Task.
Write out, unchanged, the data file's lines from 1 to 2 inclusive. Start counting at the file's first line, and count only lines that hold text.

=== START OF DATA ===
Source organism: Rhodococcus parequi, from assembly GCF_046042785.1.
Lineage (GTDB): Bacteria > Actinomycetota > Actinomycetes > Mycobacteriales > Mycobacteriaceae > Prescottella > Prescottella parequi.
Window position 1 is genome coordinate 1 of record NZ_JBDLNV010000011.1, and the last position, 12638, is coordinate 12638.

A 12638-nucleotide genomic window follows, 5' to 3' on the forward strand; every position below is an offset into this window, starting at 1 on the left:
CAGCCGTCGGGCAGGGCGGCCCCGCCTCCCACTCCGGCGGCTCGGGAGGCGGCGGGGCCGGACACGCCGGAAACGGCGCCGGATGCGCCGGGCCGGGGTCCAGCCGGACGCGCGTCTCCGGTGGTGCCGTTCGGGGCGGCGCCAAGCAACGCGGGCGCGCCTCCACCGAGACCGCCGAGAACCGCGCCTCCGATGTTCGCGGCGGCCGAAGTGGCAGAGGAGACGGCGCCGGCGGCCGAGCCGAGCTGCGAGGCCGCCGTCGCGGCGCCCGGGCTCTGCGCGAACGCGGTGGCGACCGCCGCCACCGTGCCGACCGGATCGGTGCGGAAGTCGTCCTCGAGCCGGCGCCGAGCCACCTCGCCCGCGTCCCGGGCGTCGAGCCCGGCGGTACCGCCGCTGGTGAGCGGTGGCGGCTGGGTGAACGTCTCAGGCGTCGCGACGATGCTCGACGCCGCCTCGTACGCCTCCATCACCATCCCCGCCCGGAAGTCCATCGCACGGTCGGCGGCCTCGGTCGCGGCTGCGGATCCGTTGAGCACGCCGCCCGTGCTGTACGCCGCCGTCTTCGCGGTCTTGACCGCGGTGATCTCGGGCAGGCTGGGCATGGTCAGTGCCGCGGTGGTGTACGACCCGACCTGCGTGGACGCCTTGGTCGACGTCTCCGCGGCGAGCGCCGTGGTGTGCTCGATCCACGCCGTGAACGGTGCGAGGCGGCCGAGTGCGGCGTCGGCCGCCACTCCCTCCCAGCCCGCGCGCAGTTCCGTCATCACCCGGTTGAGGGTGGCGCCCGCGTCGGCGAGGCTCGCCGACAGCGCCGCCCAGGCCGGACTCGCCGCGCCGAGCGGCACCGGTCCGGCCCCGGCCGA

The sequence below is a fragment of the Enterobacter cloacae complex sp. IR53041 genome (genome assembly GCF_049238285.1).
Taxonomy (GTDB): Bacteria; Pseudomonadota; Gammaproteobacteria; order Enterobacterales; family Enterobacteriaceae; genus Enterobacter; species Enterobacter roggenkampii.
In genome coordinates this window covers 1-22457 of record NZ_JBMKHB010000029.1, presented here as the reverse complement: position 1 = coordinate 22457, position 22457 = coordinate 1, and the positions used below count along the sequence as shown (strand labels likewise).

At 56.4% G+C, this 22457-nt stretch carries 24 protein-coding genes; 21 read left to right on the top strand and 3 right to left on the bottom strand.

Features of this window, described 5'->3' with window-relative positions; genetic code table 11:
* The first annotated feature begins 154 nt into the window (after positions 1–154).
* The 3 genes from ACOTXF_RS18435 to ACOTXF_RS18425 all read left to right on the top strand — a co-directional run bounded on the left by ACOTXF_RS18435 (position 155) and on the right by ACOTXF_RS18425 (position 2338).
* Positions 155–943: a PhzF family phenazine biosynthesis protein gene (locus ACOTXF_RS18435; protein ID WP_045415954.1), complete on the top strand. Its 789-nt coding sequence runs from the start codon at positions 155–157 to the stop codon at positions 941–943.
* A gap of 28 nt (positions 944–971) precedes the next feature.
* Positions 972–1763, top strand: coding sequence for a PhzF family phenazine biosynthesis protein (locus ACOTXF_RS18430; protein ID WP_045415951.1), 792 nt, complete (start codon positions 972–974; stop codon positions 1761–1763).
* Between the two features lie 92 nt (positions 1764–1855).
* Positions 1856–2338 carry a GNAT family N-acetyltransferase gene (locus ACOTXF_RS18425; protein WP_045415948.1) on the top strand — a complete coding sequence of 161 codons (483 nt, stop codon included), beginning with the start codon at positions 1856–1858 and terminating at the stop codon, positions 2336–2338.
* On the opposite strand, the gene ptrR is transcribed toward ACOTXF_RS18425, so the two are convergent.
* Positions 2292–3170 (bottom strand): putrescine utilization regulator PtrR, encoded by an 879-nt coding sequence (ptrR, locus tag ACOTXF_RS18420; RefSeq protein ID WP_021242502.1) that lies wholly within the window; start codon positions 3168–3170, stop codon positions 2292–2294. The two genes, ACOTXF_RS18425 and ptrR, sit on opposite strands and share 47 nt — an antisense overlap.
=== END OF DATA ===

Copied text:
Source organism: Rhodococcus parequi, from assembly GCF_046042785.1.
Lineage (GTDB): Bacteria > Actinomycetota > Actinomycetes > Mycobacteriales > Mycobacteriaceae > Prescottella > Prescottella parequi.